Combat Artist ~ Tom Lea Lived to Paint Another Day!

After just completing my 30” by 40” oil painting of a battle scene centered around a 16th century Galleon, The Intrepid, my brother-in-law Scott gave me a wonderful gift.  He gave me a book entitled The Two Thousand Yard Stare all about the artist and writer Tom Lea.  Scott is a World War II buff and knows more about WWII than anyone else I know.  He was in my 10th grade History class when I met him (he could have been teaching the class).  He’s been center stage at family dinners for years telling the family all about WWII battles, concentration camps, Medal of Honor winners, statistics etc….

Scott bought this book about Tom Lea at the US Marine Corps Museum in Quantico, VA on one of his family visits in honor of his dad, my father-in-law Bruce T. Wallace, a Marine Corps Captain during the Korean War.  Scott and I both have a tremendous sense of pride in our country and respect and honor for those who have served.  My dad was a glider pilot in WWII and my mom was an Army/Air Corps flight nurse in the Pacific.

This book is full of images drawn and painted by Tom Lea, accompanied by his personal journal of his first hand account of being on the frontline in such places as Guadalcanal on the aircraft carrier Hornet before it was tragically sunk, and at the fierce battle of Peleliu.  Tom Lea was hired by Life Magazine to capture and report back to the mainland what was going on at the frontline through his paintings.  He somehow managed to survive all of his many assignments without carrying a gun, only his pencil and sketch pad!

His work has amazed me.  I thought I’d share with you art lovers a few images of Mr. Lea’s work that I found exceptional.  This portrait of Maj. Gen. Claire Chennault is Andrew Wyeth-like in how expressive the features are on this chiseled warrior’s face.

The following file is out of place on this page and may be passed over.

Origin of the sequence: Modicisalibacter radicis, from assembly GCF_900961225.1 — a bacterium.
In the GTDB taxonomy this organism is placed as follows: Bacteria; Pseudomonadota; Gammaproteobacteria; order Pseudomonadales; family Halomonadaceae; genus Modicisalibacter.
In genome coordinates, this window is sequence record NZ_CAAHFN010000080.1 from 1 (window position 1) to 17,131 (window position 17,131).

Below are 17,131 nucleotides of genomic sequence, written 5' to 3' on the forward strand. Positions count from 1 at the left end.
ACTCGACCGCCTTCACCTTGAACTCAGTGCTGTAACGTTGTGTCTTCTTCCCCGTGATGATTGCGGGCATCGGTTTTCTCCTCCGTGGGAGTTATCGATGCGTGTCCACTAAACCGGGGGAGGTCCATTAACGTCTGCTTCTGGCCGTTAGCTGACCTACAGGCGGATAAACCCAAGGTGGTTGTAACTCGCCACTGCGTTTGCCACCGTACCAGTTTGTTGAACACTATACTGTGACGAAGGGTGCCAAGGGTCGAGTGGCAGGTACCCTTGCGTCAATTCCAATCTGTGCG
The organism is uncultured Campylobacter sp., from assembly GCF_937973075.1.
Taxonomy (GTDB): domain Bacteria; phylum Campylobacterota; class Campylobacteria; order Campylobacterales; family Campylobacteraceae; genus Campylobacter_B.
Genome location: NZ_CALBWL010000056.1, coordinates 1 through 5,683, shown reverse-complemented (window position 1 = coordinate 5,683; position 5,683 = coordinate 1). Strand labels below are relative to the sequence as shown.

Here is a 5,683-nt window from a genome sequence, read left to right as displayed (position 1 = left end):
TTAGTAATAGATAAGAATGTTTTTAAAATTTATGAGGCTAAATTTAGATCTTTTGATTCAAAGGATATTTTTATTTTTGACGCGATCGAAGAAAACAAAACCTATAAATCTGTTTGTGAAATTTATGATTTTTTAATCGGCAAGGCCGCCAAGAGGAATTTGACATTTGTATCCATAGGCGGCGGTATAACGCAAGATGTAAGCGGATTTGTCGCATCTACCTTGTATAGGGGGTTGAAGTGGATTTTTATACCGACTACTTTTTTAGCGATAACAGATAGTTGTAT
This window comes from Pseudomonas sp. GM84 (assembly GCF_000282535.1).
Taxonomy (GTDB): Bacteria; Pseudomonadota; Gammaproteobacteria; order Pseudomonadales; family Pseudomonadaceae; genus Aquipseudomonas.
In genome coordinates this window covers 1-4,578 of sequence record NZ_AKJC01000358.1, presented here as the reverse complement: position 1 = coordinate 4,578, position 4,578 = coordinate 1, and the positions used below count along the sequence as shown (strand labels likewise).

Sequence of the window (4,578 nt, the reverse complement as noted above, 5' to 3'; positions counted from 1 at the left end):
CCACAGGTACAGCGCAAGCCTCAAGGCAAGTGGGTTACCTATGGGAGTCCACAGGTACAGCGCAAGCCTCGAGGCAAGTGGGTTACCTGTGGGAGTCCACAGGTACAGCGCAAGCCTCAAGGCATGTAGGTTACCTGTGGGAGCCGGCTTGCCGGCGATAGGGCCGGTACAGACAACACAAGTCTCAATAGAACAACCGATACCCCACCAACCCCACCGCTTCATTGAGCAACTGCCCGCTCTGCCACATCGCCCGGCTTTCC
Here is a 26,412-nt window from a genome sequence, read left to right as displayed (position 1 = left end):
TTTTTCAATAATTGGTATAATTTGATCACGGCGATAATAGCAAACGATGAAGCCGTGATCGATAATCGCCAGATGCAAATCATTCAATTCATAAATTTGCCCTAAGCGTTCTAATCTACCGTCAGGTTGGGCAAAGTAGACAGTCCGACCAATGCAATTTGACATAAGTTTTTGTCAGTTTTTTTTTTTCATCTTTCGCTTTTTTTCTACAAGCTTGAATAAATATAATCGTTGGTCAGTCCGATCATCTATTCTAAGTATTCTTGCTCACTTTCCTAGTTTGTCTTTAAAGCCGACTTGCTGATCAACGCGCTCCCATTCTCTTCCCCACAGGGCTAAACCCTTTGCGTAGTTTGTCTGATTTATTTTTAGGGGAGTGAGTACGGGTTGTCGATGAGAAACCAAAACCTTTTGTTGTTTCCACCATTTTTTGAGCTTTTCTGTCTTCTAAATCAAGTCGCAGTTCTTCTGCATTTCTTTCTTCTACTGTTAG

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This painting of a flying cadet named Bill Kelly intrigued me.  The difficulty of portraiture, the interesting perspective, the level of detail, the transparency of glass, the feel of leather and the look of metal are all handled brilliantly by Mr. Lea.

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Perhaps my favorite painting of his is this one of fighter pilot A. C. Emerson defending the aircraft carrier Hornet.  Mr. Lea was on the Hornet, knew the men, and had experienced aerial attacks by the Japanese (as the Japanese fighters followed the US fighters back to the Hornet seeking payback for the damage the US fighters had just caused).  I love the colorful composition, the lights and darks, the shadows cast and the stories told in this painting.  After completing my painting of The Intrepid, which was full of symbolism, I could really appreciate this magnificent painting. 

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Finally, this painting entitled The 2000 Yard Stare (the cover of the book) captures “the effects of war on the human psyche”.  Mr. Lea was able to capture it all so well because he lived it and experienced it up close and personal.  Thank you to my brother-in-law Scott for giving me not only the book but for making me aware of Mr. Lea’s artistic contribution to the art world and to our country.  Mr. Lea passed away in 2001 but his art will live on forever!

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For further information on World War II combat artists a book entitled They Drew Fire –Combat Artists of World War IIwritten by Brian Lanker and Nicole Newnham is a great resource.

For information on World War I combat artists a well-written and detailed book entitled Portrait of War by Peter Krass tells all about the U. S. Army’s first combat artists.